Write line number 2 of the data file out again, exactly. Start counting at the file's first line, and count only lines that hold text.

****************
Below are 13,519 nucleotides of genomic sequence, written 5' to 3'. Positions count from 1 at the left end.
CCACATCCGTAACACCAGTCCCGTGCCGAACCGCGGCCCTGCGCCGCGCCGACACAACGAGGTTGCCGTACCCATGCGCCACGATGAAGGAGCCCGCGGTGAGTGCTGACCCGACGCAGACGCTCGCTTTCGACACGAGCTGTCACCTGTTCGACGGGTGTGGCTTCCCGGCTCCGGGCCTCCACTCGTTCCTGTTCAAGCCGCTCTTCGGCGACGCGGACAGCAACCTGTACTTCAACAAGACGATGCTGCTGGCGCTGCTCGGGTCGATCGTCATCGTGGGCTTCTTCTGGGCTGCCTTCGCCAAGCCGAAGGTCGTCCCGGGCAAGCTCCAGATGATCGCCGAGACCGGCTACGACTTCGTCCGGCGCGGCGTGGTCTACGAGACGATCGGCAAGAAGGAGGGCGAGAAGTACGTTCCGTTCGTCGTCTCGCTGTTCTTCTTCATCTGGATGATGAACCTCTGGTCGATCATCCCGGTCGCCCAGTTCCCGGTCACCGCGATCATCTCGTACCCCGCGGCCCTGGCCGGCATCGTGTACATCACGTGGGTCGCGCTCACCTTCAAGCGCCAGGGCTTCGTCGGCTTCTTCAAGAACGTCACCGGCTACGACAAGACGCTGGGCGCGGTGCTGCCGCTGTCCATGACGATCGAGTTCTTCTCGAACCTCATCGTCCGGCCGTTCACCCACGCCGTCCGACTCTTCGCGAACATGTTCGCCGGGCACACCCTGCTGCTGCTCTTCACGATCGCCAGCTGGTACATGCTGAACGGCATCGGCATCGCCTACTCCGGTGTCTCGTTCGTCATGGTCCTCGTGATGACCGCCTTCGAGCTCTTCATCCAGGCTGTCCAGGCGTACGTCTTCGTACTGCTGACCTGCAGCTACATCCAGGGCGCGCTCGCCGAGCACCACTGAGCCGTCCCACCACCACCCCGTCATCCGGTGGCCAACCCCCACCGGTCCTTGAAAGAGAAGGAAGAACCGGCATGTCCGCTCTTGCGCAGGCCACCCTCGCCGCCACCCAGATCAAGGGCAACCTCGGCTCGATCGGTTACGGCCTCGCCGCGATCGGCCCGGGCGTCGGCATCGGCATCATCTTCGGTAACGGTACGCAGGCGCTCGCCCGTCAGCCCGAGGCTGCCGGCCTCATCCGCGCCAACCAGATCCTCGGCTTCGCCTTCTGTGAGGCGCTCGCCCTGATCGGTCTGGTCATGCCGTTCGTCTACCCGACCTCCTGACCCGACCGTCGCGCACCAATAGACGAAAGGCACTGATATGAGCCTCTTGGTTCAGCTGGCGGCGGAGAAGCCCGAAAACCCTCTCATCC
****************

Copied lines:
CCACATCCGTAACACCAGTCCCGTGCCGAACCGCGGCCCTGCGCCGCGCCGACACAACGAGGTTGCCGTACCCATGCGCCACGATGAAGGAGCCCGCGGTGAGTGCTGACCCGACGCAGACGCTCGCTTTCGACACGAGCTGTCACCTGTTCGACGGGTGTGGCTTCCCGGCTCCGGGCCTCCACTCGTTCCTGTTCAAGCCGCTCTTCGGCGACGCGGACAGCAACCTGTACTTCAACAAGACGATGCTGCTGGCGCTGCTCGGGTCGATCGTCATCGTGGGCTTCTTCTGGGCTGCCTTCGCCAAGCCGAAGGTCGTCCCGGGCAAGCTCCAGATGATCGCCGAGACCGGCTACGACTTCGTCCGGCGCGGCGTGGTCTACGAGACGATCGGCAAGAAGGAGGGCGAGAAGTACGTTCCGTTCGTCGTCTCGCTGTTCTTCTTCATCTGGATGATGAACCTCTGGTCGATCATCCCGGTCGCCCAGTTCCCGGTCACCGCGATCATCTCGTACCCCGCGGCCCTGGCCGGCATCGTGTACATCACGTGGGTCGCGCTCACCTTCAAGCGCCAGGGCTTCGTCGGCTTCTTCAAGAACGTCACCGGCTACGACAAGACGCTGGGCGCGGTGCTGCCGCTGTCCATGACGATCGAGTTCTTCTCGAACCTCATCGTCCGGCCGTTCACCCACGCCGTCCGACTCTTCGCGAACATGTTCGCCGGGCACACCCTGCTGCTGCTCTTCACGATCGCCAGCTGGTACATGCTGAACGGCATCGGCATCGCCTACTCCGGTGTCTCGTTCGTCATGGTCCTCGTGATGACCGCCTTCGAGCTCTTCATCCAGGCTGTCCAGGCGTACGTCTTCGTACTGCTGACCTGCAGCTACATCCAGGGCGCGCTCGCCGAGCACCACTGAGCCGTCCCACCACCACCCCGTCATCCGGTGGCCAACCCCCACCGGTCCTTGAAAGAGAAGGAAGAACCGGCATGTCCGCTCTTGCGCAGGCCACCCTCGCCGCCACCCAGATCAAGGGCAACCTCGGCTCGATCGGTTACGGCCTCGCCGCGATCGGCCCGGGCGTCGGCATCGGCATCATCTTCGGTAACGGTACGCAGGCGCTCGCCCGTCAGCCCGAGGCTGCCGGCCTCATCCGCGCCAACCAGATCCTCGGCTTCGCCTTCTGTGAGGCGCTCGCCCTGATCGGTCTGGTCATGCCGTTCGTCTACCCGACCTCCTGACCCGACCGTCGCGCACCAATAGACGAAAGGCACTGATATGAGCCTCTTGGTTCAGCTGGCGGCGGAGAAGCCCGAAAACCCTCTCATCC